With that I can say I was thoroughly surprised.

The story is about Arthur Dent, a normal earthling living a normal life and he likes it that way. That, until one day his house is getting bulldozed. His buddy, Ford Prefect, takes him away from his house to have a few drinks at the pub. That’s when an intergalactic wrecking crew comes to Earth and destroys it in one fell swoop. Now Arthur and Ford go on a little misadventure with the  two headed  President of the Universe, an old flame and a super paranoid android.

I have no idea why I have never bothered to read this series years ago. This book is awesome! People have told that if I liked Terry Pratchett I’d like this. They were right.

First, the plot of this book is something else. It’s about as out there as yo can get. And I like out there. Thing is, out there has be done right. Here,it is done right. Everything about it from the universe, to the characters, to the plot has that right amount to keep you entertained.  I in fact, this is the first book in  along while that I couldn’t put down.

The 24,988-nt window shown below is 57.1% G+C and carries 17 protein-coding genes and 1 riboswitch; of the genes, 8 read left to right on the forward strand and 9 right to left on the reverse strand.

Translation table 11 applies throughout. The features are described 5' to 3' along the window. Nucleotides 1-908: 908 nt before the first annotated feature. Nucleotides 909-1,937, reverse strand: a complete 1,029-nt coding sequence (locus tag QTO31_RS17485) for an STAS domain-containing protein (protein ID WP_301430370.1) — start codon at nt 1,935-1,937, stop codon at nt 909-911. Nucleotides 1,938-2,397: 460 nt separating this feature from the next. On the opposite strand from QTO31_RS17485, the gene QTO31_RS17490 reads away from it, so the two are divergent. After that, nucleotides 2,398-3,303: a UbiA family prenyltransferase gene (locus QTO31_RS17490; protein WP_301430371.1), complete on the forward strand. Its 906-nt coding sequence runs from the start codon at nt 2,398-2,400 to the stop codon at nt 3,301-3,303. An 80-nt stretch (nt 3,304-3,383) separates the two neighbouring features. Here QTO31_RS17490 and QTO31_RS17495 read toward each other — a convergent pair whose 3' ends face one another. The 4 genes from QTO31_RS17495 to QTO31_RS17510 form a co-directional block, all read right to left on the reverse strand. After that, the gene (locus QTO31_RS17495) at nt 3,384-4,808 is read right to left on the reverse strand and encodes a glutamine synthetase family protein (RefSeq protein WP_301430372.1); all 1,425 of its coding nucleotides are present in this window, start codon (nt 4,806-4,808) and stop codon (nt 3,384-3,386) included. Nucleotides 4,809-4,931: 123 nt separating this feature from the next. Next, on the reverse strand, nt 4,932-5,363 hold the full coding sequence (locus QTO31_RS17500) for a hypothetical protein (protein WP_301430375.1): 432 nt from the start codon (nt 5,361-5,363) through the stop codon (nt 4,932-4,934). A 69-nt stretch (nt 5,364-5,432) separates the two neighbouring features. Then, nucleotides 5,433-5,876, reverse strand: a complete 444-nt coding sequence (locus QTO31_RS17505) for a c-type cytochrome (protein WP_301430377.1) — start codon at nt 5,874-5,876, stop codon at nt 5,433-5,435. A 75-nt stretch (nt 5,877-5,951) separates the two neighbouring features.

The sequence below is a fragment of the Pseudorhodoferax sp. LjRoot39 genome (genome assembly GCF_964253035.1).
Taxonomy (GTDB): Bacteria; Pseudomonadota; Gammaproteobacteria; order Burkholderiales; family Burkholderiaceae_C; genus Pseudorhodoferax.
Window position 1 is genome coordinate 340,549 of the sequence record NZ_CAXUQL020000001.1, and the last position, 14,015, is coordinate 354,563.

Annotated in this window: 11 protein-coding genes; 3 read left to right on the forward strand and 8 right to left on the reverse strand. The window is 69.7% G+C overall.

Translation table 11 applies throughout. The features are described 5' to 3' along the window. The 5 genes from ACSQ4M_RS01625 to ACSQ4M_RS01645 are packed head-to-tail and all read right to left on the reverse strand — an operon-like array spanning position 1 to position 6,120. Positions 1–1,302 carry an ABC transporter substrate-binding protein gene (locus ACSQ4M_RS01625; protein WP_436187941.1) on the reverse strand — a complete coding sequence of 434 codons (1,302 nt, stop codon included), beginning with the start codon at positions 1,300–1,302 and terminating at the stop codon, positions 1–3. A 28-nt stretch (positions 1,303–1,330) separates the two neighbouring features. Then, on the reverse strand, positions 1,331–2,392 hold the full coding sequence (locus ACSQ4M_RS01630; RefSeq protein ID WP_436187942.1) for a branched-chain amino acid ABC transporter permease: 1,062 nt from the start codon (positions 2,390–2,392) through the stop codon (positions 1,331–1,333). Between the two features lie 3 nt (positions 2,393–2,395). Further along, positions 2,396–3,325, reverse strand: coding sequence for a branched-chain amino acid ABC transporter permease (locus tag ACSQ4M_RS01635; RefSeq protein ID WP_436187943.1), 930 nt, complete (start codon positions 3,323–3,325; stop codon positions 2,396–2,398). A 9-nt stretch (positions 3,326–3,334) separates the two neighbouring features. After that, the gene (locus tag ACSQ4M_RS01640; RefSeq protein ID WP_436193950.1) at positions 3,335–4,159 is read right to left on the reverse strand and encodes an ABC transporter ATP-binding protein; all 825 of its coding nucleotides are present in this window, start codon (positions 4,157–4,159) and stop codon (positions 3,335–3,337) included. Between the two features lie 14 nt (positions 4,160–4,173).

The characters are well written too. Terry Pratchett said there’s a difference between funny characters and well written characters that are funny. These guys are the later. They have unique personalities that define who they are with the added bonus of them saying funny things. It’s these types of characters that you want instead of one note, one joke characters that so many people have come up with. The best character has to be Zaphod Beeblebrox. This guy is the typical dick who gets thing done by screwing people over. And he’s the President of the Universe. That right there is funny.

Speaking of funny, the humor is this dry English Monty Python type humor. Some people will not get most of it, but if you think about what was said you’ll be laughing for a while. My favorite joke is the answer to life, universe and everything is 42. It doesn’t seem funny on its own, but the line that says they didn’t ask the right question makes it funnier.